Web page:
“He’s right,” said Spanos of Staley’s critique, adding that Telesco and John Spanos, president of football operations and Dean’s son, were also on board. “We needed to be aggressive like that and move on it. That’s why we did what we did.”

What ensued was among the highest-spending offseasons in Chargers history.


“YOU GET WHAT you pay for,” Dean Spanos said. “And sometimes, you have to pay more.”

The Chargers have ranked in the top 10 in spending each of the past two years, and peaked this offseason at fifth, spending $148.3 million.

“It was an expensive year,” Spanos said. “But I can’t sit there and worry about all of that.”

The Chargers traded second- and sixth-round draft picks to the Chicago Bears to acquire All-Pro edge rusher Khalil Mack, who also came with three years remaining on a six-year, $141 million contract. Mack began his Chargers career with a three-sack performance in Sunday’s 24-19 win over the Raiders.

“Being able to trade for Khalil, it’s a big move from the outside [perception],” said Staley, Mack’s position coach with the Bears in 2018. “But on the inside, I just had so much unique knowledge of this player and I knew what he would do not only for our defense but for our team.”

“If you’re going to bring in Khalil, especially at his age, with his contract, and giving up a second-round pick,” Telesco said of the 31-year-old, “that’s pretty significant for us.”

Prior to sending a second-round selection to the Bears, Telesco had never traded a first- or second-round pick for a proven player. (He has, however, traded a first- or second-round selection for other picks on four occasions.).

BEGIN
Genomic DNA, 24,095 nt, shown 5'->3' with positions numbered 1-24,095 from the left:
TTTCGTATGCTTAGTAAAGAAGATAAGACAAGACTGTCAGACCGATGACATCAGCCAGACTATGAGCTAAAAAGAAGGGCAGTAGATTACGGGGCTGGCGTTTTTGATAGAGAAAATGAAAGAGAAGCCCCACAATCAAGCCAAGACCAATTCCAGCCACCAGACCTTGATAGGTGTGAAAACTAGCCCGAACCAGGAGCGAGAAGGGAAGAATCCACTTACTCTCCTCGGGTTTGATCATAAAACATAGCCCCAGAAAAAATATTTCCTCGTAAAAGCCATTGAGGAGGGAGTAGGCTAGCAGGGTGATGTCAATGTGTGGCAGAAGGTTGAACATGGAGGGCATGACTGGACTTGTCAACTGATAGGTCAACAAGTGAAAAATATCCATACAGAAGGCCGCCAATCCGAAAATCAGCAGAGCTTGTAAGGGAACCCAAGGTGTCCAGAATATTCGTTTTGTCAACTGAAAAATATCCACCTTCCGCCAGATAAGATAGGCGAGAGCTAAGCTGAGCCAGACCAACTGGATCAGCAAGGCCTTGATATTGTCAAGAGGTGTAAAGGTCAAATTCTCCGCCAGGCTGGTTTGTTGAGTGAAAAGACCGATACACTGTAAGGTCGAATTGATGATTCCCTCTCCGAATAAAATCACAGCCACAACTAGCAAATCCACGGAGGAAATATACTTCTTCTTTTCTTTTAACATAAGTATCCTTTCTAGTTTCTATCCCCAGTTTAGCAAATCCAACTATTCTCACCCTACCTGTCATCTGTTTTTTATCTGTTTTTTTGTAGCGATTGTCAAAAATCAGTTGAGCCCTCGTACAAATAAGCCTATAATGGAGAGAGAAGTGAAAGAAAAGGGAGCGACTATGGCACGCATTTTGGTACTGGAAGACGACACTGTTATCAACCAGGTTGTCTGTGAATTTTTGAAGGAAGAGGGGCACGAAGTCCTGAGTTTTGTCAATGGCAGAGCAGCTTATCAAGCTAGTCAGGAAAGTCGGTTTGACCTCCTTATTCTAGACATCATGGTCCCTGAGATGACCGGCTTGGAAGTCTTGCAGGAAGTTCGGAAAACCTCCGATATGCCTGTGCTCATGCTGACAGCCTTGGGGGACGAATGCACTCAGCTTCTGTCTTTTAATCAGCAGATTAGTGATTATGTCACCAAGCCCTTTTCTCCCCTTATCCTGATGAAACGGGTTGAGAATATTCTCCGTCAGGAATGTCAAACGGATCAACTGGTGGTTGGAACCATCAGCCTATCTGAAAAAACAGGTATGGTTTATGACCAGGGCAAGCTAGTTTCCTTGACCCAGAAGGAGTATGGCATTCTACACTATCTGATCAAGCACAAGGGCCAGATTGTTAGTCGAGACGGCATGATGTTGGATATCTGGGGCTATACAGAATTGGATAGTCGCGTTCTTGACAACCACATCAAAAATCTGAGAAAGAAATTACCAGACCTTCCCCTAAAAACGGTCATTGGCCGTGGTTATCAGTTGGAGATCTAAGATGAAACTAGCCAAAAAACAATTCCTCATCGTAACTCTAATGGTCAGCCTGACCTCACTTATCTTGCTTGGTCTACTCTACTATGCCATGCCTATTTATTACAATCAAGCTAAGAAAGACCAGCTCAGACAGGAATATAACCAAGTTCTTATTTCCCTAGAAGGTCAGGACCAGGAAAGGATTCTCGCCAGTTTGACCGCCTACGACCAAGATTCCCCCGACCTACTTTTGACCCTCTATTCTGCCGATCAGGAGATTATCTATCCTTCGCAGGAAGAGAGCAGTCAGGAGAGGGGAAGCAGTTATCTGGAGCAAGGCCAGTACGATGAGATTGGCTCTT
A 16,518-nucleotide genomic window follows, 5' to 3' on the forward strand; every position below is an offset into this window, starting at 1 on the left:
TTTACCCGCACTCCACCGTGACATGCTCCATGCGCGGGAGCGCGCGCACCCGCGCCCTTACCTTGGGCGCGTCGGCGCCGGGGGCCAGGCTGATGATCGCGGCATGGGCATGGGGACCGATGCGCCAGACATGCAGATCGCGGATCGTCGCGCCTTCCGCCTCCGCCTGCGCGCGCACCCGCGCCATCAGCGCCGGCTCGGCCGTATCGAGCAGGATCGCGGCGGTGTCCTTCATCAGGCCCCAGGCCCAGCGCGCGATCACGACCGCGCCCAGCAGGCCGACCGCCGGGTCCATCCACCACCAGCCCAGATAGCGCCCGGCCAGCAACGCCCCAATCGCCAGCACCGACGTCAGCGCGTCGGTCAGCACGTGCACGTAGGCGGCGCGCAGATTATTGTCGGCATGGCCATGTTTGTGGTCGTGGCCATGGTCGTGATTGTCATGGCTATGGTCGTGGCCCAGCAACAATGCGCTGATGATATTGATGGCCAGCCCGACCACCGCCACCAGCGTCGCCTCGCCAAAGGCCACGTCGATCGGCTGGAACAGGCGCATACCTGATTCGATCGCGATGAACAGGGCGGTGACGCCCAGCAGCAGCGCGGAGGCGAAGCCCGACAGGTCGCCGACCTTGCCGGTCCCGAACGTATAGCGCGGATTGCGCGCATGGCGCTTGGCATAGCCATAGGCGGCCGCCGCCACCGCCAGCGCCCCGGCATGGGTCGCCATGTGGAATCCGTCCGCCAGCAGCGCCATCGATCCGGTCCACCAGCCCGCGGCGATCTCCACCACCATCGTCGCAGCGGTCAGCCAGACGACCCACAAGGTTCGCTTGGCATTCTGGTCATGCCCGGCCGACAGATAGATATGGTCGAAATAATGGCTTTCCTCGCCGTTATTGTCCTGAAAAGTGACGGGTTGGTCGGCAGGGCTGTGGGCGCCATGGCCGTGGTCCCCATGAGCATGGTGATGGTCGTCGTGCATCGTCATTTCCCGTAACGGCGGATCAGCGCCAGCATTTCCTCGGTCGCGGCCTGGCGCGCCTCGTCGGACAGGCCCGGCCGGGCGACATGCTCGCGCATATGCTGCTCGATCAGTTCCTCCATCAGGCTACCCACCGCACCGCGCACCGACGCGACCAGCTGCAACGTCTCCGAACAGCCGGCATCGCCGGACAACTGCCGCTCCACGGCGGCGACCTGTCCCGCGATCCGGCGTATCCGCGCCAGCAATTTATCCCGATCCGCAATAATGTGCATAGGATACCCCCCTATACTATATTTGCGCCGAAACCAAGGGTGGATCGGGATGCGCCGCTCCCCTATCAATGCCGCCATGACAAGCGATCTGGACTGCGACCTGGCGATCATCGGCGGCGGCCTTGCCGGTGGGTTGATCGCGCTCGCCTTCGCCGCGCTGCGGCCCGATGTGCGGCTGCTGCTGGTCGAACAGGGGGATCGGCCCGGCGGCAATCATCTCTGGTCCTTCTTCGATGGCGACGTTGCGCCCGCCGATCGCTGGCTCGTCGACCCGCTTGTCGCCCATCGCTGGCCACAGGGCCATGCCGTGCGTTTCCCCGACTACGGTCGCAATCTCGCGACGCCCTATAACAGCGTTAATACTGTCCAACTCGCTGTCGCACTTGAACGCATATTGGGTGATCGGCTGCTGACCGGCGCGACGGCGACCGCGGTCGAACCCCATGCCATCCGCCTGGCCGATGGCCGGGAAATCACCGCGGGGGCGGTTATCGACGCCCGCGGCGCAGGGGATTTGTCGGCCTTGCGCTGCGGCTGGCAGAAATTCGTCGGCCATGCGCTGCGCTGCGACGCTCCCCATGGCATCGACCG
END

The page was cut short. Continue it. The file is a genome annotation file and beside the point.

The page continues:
After the Mack trade, the Chargers signed Pro Bowl cornerback J.C. Jackson, the NFL interceptions leader (25) since 2018, to a five-year, $82.5 million deal. Jackson could make his team debut Thursday after being sidelined following ankle surgery last month.

“If you don’t have cover guys and you don’t have rushers, you got nothing,” Staley said.

Then, they stocked up on defensive linemen who could improve their porous run defense and added Joseph-Day, ranked among the NFL’s best run-stoppers, on a three-year, $24 million deal, along with Austin Johnson (Giants) on a two-year, $14 million contract and Morgan Fox (Panthers)

“I wanted to get a big team up front,” Staley said. “That’s what I believe in.”

The Chargers also signed several veteran defensive players, including cornerback Bryce Callahan (Broncos) and linebackers Kyle Van Noy (Patriots) and Troy Reeder (Rams).

On special teams, they collected specialists, signing returner DeAndre Carter (Commanders), long-snapper Josh Harris (Falcons) and punter JK Scott(Jaguars), while also re-signing kicker Dustin Hopkins.

And on offense, they added tight end Gerald Everett (Seahawks) on a two-year, $12 million deal as a catch-and-run option for Herbert.

Staley has a history with six of the acquisitions — Mack, Joseph-Day, Fox, Reeder, Callahan and Everett, a factor a general manager must keep in mind, whether good or bad, when acquiring players.

“Especially on defense with Brandon’s background, it was huge,” Telesco said. “If you can, it’s nice to have that.”

“It was an expensive year. But I can’t sit there and worry about all of that.”